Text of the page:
The Everest avalanche did not belong to me. It belongs to the people in front of me. But, then, part of why I am here is because what happens to any of us is happening to all of us so, it is not mine, but it is ours…if that makes any sense.
No matter. We still have mountains to climb, and death happens, more often in some places than others, and we cannot help from here, unless the story we are trying to tell here, somehow, in some way, helps someone in the future. So, we focus on that and the next steps in front of us and we keep working our way up.
But, it is not just up. It is up and down and up again. Then, repeat. Sometimes, the ups and downs end with you higher than you started. Sometimes, they end with you lower. Sometimes, you feel like you did not get anywhere at all.
As it is with trying to get through anything, I suppose. Whether it is grieving a loss, or trying to create something that did not exist before, or raising people, or hiking the Himalayas, or just trying to get through the day-to-day, in whatever way that looks right now.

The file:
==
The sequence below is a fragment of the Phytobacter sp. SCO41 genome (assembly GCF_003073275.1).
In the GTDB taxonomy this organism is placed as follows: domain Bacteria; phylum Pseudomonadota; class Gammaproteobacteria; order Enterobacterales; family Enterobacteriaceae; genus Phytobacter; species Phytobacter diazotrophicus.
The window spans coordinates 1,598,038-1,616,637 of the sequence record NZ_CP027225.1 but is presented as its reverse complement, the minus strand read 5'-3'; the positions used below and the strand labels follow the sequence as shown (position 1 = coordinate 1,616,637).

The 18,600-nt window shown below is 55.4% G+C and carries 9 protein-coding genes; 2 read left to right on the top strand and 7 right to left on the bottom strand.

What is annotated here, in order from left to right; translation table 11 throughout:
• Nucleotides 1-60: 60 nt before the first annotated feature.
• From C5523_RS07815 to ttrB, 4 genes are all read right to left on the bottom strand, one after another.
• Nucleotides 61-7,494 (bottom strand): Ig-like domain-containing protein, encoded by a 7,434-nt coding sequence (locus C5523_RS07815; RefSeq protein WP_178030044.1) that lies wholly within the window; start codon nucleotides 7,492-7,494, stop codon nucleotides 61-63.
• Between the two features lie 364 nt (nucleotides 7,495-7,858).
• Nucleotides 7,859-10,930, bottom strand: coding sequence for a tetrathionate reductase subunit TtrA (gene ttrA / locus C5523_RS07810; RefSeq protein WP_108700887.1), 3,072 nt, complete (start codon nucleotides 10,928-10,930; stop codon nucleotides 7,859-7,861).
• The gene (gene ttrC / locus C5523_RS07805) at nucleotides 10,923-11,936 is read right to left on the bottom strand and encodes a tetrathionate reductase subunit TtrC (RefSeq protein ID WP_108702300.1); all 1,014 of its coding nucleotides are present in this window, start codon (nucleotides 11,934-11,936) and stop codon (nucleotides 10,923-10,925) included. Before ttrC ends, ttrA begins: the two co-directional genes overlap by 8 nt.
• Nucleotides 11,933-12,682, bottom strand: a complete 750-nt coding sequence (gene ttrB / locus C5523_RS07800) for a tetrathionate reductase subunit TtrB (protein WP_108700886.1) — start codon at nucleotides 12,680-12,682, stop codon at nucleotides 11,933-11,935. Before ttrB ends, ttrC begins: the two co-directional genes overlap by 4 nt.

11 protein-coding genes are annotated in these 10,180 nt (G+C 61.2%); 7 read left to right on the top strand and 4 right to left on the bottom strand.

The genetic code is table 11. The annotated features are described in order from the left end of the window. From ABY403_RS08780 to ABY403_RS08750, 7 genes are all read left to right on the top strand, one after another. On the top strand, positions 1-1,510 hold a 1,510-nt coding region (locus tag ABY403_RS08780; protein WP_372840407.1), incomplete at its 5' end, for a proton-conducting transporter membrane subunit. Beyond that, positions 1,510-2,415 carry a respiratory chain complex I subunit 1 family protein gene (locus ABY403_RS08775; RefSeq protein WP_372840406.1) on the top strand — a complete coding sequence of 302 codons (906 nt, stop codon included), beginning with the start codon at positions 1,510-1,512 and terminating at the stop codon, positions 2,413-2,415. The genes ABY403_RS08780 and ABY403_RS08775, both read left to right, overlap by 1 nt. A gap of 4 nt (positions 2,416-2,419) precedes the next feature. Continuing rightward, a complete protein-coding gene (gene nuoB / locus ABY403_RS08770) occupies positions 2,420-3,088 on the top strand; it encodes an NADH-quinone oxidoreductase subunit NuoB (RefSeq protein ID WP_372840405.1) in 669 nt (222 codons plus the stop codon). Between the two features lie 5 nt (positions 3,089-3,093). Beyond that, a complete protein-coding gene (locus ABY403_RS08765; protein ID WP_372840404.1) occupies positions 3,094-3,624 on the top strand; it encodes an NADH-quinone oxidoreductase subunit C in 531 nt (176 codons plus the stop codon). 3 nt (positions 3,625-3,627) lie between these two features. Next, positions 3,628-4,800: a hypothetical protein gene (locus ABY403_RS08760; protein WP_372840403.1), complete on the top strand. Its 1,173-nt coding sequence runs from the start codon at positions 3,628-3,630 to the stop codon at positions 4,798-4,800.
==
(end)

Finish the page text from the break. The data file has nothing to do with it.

Sometimes, you spend a day hiking here, where you go up and down thousands of feet, but you do not gain any elevation. They call these the Nepali flats.
In anything we are trying to do, it takes a lot of Nepali flats days to get to where we are going.
Bits from letters ~
“recently i ran the nyc half marathon with friends all in the name of cancer. i didn’t do all that much to prep and train. not nearly as much as most running sites encouraged me to do. i drank a lot and still had the occasional cigarette (bad). but i did it–i ran 13.1 miles, which is probably 10 miles more than i’ve ever run in my entire life. it’s a different story, but similar in many regards. the feeling i had upon completion was totally overwhelming and fantastic. i did something i didn’t think i could do. and i did it all for a really good cause. and more importantly, now i know what i can do when pushed to the limits. it’s made me want more challenges and adventures.”
“Thought of you during my spin class…When I thought I couldn’t go any longer I told myself, ‘Christen is hiking the Himalayas, I can do THIS.'”
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